KAMPALA/GULU, 23 March 2012 (PlusNews) – Uganda’s Minister of Health, Christine Ondoa, has suspended several senior health officials, including the managers of the national HIV/AIDS and tuberculosis programmes, for poor performance and drug shortages.
Health centres across the country have been facing critical shortages of TB drugs in recent weeks and officials say the lives of an estimated 50,000 people have been put at risk as a result.
Dr Francis Adatu, the national manager of the TB and Leprosy Control Programme, was suspended over a critical shortage of TB drugs, and Dr Zainab Akol, programme manager for HIV/AIDS, over the unstable supply of antiretroviral (ARVs) drugs. Her suspension comes one week after a national AIDS Indicator report revealed an increase in the HIV prevalence rate from 6.4 percent to 6.7 percent.
Three other senior managers – Dr James Sekajugo, the programme manager for non-communicable diseases, Sarafin Adibaku, in charge of the Malaria Control Programme, and Rachael Senyange, from the UN Expanded Programme on Immunization, were also asked to leave office immediately. Dr Robert Basaza, a senior planner arrested on 20 March to assist the police with their financial investigations, was also suspended.
“I have withdrawn her [Akol] and four others from their assignments. I have adopted the changes to overhaul the departments in order to improve on service delivery, supervision, monitoring and financial management,” Ondoa told IRIN/PlusNews. “I have left it to the technical persons [permanent secretary and director general of health services] to get people to take over the management of the programmes.”
At Gulu Hospital in northern Uganda, 37 newly diagnosed patients and more than 50 continuing patients are without TB medicines. “The TB clinic has been running without drugs for the past three months,” said Rebecca Akuu, the senior nursing officer at the TB clinic. “We are telling patients to keep checking.” IRIN/PlusNews found frustrated and frightened patients at the clinic. “I don’t know what to do, my life is in danger,” said Otto Ayella. “My cough is getting worse… making it hard for me to breathe.”
Dr Asuman Lukwago, permanent secretary in the Ministry of Health, told IRIN/PlusNews that most public health facilities had run out of drugs due to changes in the procurement and supply responsibilities introduced by the new Public Procurement and Disposal of Public Assets Authority (PPDA) international guidelines.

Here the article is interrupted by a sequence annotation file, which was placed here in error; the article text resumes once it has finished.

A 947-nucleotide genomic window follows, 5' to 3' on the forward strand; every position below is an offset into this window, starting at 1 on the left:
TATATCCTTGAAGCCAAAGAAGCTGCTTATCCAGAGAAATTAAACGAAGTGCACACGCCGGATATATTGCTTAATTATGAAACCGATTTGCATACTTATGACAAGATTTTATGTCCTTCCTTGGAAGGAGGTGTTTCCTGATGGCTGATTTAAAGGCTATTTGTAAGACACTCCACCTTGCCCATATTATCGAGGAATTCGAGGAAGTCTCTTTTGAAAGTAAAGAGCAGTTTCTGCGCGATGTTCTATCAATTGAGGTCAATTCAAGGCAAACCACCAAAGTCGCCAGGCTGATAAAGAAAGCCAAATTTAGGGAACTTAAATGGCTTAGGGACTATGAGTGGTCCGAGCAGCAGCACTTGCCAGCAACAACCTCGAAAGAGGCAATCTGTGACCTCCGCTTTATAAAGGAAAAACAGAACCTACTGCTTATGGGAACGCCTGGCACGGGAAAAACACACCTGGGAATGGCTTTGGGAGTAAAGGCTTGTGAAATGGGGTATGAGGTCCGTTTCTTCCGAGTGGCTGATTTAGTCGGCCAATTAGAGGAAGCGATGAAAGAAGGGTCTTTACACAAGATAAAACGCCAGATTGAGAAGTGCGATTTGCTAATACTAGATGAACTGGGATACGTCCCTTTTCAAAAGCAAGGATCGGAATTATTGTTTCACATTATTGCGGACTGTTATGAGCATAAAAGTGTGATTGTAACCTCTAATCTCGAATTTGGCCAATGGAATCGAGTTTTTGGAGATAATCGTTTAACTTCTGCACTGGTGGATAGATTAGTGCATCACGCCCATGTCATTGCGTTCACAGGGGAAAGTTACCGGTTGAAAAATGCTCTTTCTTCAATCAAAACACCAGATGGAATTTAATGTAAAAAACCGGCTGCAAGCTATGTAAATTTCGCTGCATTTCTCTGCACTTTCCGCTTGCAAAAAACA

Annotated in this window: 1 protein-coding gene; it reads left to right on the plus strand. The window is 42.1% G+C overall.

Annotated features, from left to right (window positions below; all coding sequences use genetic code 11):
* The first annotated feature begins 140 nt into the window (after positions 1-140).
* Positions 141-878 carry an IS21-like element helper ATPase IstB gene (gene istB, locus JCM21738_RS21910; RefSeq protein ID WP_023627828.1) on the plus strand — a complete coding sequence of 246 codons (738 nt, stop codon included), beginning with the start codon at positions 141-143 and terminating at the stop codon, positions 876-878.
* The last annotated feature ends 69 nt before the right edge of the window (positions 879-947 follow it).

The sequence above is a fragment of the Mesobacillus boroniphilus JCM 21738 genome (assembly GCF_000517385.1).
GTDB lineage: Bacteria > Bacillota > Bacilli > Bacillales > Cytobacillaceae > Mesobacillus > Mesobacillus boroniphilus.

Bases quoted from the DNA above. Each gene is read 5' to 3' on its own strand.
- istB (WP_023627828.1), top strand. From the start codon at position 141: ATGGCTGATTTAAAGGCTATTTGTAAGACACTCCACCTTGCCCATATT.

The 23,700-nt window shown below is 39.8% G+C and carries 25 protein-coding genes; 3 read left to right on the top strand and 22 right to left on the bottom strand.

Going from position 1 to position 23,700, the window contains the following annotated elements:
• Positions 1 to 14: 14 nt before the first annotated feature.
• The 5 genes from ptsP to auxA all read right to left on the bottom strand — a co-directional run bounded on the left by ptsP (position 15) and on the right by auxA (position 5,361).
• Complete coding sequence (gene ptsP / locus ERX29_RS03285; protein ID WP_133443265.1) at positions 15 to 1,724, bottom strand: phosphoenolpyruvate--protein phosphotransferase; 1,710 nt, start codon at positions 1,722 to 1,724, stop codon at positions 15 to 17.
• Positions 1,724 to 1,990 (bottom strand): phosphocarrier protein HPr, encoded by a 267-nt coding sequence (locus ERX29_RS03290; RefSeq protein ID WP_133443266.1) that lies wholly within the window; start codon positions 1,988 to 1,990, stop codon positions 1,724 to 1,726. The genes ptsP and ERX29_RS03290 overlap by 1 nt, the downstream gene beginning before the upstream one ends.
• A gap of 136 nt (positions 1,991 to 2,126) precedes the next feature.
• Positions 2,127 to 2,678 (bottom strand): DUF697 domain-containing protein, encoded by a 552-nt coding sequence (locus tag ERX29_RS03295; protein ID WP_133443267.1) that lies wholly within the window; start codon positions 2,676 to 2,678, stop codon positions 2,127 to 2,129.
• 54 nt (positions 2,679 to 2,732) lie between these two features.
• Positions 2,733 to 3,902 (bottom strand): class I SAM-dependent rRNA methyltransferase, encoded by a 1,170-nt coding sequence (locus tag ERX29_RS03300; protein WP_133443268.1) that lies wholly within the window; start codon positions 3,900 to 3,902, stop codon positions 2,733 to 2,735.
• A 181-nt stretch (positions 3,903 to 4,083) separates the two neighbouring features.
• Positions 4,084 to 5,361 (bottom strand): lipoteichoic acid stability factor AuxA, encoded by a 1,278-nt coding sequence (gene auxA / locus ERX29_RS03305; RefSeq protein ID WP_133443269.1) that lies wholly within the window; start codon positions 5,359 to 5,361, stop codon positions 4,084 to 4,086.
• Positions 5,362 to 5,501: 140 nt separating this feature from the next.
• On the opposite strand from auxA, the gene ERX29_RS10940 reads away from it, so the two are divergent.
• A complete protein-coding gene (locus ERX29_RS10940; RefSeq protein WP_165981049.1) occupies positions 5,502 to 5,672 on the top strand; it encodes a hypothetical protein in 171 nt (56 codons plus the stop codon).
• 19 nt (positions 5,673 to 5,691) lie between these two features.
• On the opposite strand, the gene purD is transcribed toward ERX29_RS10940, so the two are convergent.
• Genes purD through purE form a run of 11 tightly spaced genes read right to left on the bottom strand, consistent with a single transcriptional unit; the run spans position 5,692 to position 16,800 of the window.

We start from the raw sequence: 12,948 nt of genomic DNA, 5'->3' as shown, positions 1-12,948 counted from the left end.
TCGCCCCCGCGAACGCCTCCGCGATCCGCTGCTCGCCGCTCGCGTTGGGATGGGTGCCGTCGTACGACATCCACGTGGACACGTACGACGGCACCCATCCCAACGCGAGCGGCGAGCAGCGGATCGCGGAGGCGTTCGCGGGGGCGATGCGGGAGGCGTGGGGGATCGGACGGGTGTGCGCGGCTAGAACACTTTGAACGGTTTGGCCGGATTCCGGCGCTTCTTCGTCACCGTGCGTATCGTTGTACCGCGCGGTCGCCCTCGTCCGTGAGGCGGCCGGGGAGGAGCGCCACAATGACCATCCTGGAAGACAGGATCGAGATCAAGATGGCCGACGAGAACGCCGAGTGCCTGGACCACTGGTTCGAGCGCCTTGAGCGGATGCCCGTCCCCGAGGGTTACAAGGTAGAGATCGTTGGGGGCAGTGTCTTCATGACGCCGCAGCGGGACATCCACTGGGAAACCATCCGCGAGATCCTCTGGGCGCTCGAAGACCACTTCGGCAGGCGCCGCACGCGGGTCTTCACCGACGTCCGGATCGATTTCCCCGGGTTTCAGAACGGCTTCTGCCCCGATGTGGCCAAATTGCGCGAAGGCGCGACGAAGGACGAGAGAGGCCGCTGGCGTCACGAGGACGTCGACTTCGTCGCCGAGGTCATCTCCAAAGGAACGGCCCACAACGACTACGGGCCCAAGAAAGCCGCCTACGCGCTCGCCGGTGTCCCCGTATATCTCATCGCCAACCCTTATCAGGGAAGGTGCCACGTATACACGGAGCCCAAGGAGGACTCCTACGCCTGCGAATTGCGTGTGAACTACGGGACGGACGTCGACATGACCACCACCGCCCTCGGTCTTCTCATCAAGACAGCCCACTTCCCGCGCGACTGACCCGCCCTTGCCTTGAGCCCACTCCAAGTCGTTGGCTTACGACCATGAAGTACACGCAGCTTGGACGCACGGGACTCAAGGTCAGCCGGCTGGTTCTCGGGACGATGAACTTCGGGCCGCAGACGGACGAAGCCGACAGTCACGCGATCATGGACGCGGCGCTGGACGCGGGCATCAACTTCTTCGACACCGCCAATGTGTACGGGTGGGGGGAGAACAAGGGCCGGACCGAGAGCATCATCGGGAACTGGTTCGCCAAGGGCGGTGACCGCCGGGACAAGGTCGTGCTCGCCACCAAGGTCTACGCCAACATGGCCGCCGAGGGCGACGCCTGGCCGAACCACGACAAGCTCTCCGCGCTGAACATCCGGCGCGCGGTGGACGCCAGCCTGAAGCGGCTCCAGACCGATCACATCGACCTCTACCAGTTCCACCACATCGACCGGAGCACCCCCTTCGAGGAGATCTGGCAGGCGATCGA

Drugs were previously procured by the National Tuberculosis and Leprosy Centre, but since late 2011 the procurement and distribution of drugs and pharmaceutical products has been handled by the National Media Stores (NMS), an autonomous government corporation. The new procurement policies are aimed at improving the management of the supply chain.
“It’s true we have some problems… The transition will be managed. We are doing everything possible to have drugs distributed to the affected hospitals,” Lukwago said.
Moses Kamabare, the NMS general Manager, blamed the current drug shortage on a shortfall in foreign funding. “The government has just now started funding the drugs,” he said. “The country had some problems with the Global Fund [to fight AIDS, Malaria and Tuberculosis]. This brought some shortages. However, we now have… drugs… for three months.”
Kamabare said part of the blame also lay with local health authorities who did not put in requests for drugs on time. “If they don’t requisition, we can’t know whether they have the drugs or not. We can’t keep following up on them.”
Photo: Charles Akena/IRIN
Supply chain problems have led to regular drug shortages
Rectifying the situation
Health Minister Christine Ondoa said the government has procured enough TB drugs to cater for 50,000 patients for the next three months. “We want to assure the public that there is no cause for alarm as there are now sufficient drugs. All patients are therefore advised to report to health facilities for treatment,” she told a recent media briefing.
The procurement of medicines for the next six months with funding from the Ugandan government was ongoing she said, and the government had also, for the first time, procured second-line TB drugs for 250 patients diagnosed with multidrug-resistant TB. “The first consignment of TB drugs under the Global Fund arrangement will arrive in the country in September,” she added.
Dr Nathan Nyachi the director of Gulu Hospital, confirmed that medicines were now available. “We have the drugs. I have just been collecting the hospital’s consignment, and for several other health units in the district,” he told IRIN/PlusNews.
An estimated 102,000 Ugandans become infected with TB annually, and about 50,000 cases have been diagnosed and are on treatment. The country ranks 16th on the UN World Health Organization’s list of 22 high-burden countries that make up 80 percent of global TB cases.